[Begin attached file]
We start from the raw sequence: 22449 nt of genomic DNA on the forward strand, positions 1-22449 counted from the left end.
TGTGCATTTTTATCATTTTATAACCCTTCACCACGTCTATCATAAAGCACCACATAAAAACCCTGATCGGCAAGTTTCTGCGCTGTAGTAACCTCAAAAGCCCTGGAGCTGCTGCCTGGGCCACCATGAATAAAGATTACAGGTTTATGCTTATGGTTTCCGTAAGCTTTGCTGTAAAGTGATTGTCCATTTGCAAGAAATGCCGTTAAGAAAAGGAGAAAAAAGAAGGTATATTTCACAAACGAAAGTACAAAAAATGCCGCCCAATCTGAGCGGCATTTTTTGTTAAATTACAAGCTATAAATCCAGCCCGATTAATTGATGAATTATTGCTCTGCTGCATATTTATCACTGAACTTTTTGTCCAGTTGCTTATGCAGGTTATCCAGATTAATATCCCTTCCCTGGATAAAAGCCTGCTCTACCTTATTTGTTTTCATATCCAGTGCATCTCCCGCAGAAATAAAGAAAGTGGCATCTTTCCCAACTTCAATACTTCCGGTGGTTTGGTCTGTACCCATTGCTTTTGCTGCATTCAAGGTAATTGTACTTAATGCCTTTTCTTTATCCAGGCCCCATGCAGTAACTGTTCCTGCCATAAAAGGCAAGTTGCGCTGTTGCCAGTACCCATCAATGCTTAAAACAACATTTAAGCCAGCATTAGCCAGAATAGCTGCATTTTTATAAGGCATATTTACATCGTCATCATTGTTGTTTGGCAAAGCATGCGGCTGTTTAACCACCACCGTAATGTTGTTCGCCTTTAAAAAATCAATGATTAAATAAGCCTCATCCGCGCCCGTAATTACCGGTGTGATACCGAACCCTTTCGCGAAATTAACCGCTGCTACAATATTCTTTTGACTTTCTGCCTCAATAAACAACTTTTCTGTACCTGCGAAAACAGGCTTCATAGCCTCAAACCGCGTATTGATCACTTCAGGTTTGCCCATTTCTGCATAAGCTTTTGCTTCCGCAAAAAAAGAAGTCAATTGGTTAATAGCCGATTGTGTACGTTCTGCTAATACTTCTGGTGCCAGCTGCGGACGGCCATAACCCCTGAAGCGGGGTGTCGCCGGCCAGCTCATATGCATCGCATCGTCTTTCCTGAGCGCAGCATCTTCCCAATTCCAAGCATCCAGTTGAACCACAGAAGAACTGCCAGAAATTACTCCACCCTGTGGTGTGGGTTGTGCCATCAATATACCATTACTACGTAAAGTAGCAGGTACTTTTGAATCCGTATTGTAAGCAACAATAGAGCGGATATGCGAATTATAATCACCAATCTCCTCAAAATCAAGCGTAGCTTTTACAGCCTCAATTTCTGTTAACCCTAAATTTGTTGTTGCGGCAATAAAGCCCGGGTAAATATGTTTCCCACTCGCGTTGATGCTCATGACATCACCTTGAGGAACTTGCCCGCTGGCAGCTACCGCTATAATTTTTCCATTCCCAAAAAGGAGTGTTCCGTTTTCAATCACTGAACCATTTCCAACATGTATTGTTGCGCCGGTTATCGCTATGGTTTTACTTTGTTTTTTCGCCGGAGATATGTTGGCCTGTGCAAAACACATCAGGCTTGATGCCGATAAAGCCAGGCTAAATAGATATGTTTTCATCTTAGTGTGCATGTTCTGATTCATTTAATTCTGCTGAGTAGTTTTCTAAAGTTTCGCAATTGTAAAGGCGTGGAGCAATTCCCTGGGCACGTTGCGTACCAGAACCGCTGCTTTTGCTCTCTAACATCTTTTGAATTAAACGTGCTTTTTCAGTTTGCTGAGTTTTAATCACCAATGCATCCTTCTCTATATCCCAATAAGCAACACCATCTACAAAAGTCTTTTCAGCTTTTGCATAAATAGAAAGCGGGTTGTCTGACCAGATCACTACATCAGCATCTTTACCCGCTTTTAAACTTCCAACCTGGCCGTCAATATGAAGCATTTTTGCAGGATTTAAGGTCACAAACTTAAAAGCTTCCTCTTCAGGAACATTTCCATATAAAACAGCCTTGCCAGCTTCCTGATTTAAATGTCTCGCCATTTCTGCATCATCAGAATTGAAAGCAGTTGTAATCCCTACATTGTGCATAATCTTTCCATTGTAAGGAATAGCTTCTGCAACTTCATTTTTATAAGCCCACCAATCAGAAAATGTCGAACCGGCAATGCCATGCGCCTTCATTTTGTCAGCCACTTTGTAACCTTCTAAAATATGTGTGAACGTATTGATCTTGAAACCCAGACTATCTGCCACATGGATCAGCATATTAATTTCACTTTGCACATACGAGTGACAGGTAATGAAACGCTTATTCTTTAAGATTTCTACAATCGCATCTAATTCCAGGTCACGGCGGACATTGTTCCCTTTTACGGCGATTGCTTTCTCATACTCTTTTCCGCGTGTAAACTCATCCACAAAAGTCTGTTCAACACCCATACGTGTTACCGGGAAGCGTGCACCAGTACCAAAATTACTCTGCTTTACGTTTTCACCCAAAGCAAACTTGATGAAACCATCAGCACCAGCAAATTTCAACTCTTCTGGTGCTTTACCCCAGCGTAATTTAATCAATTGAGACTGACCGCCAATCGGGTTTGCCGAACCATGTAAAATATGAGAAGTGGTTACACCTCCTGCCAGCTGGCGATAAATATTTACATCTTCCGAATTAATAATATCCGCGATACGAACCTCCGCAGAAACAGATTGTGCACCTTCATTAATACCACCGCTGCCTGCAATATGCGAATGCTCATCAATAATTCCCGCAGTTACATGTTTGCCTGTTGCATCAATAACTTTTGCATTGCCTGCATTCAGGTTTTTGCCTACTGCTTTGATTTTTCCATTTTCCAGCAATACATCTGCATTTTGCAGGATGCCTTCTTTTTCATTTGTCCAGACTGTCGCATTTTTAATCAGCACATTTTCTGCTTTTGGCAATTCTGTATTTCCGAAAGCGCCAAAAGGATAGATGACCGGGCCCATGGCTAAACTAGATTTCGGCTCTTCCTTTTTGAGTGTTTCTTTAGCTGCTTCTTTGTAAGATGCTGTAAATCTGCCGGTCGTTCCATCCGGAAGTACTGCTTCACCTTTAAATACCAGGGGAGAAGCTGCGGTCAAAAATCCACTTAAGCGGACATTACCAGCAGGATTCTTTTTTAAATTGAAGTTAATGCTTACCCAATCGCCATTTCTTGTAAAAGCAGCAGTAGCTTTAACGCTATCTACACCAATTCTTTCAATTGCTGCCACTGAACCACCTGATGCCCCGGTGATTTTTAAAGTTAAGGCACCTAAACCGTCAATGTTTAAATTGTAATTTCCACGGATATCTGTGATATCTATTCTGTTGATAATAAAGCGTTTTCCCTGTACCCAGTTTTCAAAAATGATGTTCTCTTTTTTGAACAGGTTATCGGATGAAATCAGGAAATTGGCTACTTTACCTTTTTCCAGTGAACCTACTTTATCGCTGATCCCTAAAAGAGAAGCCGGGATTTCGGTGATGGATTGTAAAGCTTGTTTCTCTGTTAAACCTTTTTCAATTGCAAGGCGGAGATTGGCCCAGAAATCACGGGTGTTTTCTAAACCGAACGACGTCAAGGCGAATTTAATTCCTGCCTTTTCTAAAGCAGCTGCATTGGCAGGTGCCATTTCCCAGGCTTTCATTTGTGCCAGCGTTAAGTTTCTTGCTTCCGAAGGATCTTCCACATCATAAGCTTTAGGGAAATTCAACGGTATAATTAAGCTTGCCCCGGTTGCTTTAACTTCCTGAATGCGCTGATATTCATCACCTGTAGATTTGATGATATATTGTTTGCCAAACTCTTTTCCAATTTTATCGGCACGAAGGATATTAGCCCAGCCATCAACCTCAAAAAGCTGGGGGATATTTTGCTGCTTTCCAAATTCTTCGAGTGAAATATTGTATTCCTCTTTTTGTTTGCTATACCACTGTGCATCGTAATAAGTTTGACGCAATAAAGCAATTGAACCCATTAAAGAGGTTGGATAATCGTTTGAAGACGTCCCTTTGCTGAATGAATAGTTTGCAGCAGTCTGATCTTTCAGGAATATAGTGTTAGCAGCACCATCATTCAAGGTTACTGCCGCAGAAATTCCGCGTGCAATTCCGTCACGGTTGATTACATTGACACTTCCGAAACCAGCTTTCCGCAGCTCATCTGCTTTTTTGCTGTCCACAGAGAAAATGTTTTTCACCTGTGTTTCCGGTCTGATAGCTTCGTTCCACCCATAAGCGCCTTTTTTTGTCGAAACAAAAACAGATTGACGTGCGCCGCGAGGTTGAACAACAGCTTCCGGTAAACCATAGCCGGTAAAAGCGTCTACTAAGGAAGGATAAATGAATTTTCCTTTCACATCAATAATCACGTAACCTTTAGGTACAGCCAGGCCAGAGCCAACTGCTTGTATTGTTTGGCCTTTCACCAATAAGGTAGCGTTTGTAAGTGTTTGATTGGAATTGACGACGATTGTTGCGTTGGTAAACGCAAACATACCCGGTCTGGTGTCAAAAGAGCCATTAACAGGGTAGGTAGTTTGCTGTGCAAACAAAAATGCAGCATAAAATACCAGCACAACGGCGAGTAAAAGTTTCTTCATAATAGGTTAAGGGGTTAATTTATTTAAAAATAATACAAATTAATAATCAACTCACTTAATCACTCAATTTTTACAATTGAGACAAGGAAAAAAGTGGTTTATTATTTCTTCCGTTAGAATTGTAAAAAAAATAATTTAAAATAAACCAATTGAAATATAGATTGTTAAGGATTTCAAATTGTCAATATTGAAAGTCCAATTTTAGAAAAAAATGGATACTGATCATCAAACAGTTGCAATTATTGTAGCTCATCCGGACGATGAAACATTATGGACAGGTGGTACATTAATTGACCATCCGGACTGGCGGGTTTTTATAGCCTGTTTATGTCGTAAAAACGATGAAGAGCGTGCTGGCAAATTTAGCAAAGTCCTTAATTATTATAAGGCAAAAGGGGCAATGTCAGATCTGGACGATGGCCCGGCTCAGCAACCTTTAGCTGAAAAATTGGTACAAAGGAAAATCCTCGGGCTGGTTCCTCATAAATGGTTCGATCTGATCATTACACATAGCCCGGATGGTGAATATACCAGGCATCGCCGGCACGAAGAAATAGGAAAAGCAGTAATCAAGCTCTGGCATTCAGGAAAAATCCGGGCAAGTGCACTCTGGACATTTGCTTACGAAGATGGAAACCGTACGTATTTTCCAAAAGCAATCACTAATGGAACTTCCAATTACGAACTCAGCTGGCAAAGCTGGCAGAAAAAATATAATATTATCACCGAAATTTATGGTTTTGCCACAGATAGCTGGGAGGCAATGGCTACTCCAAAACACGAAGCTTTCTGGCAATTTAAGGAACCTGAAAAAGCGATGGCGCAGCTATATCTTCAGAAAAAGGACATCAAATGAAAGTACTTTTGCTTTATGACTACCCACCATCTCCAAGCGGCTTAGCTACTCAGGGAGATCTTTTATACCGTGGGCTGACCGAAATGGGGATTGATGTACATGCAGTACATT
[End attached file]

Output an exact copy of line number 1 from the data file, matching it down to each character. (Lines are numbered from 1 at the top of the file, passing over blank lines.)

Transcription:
We start from the raw sequence: 22449 nt of genomic DNA on the forward strand, positions 1-22449 counted from the left end.